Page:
Studies of Heredity in Rabbits, Rats, and Mice

Studies of Heredity in Rabbits, Rats, and Mice

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Studies of Heredity in Rabbits, Rats, and Mice

Studies of Heredity in Rabbits, Rats, and Mice

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Excerpt

The foregoing observations show unmistakably that the several members of this allelomorphic series tend, as a result of crosses, to become more like each other. This has been described as mutual modification, but it should be expressly stated that in the light of our experiments with rats "modification" need not be regarded as change in the nature of a single gene, but merely as equalization of the residual heredity additional to the single genes which produce monohybrid ratios.

ENGLISH.

In November 1909 there were received at the Bussey Institution four "English" rabbits, 1 male and 3 females, bred by R. W. Wills, of Hornerstown, New Jersey. In terms of the grading scale shown in plate 3, the male was of grade 2 1/4; the females were of grades 2, 2 3/4, and 3, respectively.

In matings of the male with each of the 3 females, there were produced both English and self-colored young, as shown in table 30; of the former, 21; of the latter, 8. The self young were later found to produce no English young when bred inter se. Hence it seems clear that English is a dominant Mendelian character, that self is recessive in relation to it, and that the 4 English parents were all heterozygous dominants.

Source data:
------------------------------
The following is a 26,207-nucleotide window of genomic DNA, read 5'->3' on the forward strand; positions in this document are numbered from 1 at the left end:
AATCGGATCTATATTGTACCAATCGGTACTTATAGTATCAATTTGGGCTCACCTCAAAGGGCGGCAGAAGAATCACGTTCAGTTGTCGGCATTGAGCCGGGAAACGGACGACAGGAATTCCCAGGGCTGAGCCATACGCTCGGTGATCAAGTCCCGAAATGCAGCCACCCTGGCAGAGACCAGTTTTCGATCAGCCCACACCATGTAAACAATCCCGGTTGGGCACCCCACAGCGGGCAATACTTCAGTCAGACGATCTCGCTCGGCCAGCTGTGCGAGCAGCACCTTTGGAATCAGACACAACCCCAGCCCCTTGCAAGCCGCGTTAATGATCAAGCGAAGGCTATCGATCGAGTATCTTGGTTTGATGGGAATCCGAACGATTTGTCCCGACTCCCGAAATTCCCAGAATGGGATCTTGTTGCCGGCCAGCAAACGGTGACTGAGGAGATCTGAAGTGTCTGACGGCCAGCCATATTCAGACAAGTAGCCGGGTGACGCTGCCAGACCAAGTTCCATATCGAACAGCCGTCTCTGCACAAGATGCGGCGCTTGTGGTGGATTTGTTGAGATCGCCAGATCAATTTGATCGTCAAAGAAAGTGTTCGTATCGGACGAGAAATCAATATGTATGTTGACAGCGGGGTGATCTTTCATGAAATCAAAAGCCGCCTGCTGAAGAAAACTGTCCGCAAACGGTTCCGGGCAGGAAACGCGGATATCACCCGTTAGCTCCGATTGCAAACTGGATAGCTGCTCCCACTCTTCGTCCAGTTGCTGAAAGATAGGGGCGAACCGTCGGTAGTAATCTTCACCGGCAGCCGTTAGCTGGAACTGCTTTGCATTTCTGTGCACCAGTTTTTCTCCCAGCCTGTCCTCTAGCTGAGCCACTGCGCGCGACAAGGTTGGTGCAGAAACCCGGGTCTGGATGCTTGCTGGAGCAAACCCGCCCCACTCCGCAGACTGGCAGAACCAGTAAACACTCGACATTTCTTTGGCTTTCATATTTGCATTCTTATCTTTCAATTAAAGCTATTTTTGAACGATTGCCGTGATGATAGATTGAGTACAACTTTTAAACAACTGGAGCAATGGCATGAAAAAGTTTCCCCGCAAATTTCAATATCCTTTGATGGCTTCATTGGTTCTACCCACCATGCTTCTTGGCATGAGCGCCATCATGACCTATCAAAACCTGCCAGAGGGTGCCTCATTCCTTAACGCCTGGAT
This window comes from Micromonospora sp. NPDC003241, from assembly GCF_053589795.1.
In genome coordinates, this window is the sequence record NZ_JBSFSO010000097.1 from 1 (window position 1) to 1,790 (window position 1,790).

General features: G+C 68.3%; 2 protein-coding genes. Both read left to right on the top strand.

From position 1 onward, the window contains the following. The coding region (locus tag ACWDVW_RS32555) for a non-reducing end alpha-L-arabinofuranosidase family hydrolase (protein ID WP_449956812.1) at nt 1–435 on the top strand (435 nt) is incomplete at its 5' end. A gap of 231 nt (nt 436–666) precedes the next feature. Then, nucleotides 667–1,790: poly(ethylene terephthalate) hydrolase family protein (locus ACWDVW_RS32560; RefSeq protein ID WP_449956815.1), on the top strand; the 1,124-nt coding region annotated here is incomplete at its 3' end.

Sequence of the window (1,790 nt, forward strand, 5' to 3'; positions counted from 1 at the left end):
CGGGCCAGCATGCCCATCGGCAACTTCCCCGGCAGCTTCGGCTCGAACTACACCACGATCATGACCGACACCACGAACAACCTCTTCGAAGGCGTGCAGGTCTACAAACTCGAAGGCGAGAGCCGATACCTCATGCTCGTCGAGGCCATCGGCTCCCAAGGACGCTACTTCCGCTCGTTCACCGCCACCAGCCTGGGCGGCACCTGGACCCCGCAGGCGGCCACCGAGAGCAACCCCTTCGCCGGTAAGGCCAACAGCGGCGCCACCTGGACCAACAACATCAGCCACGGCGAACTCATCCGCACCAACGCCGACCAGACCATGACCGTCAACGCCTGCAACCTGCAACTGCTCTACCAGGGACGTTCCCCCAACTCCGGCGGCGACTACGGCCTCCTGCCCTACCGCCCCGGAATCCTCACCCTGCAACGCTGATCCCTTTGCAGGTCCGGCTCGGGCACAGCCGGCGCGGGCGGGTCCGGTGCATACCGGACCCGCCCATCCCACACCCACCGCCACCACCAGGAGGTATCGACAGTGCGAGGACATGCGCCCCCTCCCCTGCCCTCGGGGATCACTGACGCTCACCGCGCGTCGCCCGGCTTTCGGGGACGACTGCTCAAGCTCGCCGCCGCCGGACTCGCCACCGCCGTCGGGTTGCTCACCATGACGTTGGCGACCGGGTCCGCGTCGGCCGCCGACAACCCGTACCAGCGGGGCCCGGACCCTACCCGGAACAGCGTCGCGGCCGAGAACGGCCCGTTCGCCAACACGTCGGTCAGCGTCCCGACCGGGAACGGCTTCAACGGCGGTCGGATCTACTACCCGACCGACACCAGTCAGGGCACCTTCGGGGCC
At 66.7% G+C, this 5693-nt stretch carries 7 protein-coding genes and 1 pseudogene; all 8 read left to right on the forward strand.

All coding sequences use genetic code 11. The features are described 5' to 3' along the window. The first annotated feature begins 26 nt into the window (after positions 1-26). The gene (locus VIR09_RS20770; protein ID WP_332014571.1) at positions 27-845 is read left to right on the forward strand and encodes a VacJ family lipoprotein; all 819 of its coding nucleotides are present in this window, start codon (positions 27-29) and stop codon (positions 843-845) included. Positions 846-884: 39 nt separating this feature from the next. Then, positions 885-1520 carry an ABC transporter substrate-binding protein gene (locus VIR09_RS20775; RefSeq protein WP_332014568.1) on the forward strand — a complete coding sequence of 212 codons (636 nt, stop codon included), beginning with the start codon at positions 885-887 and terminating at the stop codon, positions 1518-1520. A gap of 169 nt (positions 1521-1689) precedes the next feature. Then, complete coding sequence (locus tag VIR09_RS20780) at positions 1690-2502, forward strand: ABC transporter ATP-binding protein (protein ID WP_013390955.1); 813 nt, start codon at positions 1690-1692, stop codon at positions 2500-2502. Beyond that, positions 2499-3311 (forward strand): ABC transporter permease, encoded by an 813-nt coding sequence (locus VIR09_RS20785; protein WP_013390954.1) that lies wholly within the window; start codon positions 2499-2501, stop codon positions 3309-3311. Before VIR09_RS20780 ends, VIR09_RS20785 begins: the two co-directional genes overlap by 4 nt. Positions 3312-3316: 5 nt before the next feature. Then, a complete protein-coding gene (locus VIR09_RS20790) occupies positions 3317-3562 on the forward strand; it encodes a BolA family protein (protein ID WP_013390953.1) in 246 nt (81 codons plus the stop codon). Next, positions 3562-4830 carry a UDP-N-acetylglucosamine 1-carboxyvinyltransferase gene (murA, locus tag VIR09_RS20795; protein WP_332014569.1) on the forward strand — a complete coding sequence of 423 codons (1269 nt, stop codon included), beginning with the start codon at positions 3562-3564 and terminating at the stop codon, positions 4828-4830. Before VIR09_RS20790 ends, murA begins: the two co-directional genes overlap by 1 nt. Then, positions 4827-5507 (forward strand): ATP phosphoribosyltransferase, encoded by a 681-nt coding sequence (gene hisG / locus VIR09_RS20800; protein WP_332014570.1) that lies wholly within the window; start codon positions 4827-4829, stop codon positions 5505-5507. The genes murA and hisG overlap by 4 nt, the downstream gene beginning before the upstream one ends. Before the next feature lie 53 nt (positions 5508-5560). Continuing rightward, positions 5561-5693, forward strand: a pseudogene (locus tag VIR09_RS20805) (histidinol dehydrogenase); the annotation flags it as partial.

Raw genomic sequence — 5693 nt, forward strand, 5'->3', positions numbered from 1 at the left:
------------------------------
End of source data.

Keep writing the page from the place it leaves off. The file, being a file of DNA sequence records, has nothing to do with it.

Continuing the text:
The question now arose whether homozygous English rabbits could be produced and why English rabbits were not regularly bred in homozygous form. We did not have long to wait for an answer to these questions. Table 30 shows that the English young of our 4 original English rabbits fall into two groups quite different in appearance. Of the 15 young which were graded, 5 were of grade 1 or 1 1/4, while 10 were similar to the parents in grade, varying from grade 2 to 3. The group of low-grade English was found to consist of homozygous individuals which produced only English young in crosses with each other or with selfs. The higher-grade group, twice as numerous in individuals, was found to consist of heterozygotes. These are preferred by the fancier because of their much more striking colorpattern. The homozygote is in appearance only an impure white animal, but the heterozygote is beautifully mottled. It is therefore clear why the fancier breeds heterozygotes. (See plate 3.)

Our original English buck, 2545, was also mated with self-colored does of several different sorts, viz, gray, cream, yellow, sooty yellow (tortoise), black, and black-and-tan. In regard to color inheritance, these matings gave us such results as are already familiar through earlier publications by Punnett, Hurst, and ourselves. We may therefore confine our attention to the behavior of the English pattern in crosses. Table 30, B, shows the results obtained; 26 English and 18 self young were recorded from these matings. No grade was recorded for 17 of the English young. The others varied in grade . . .

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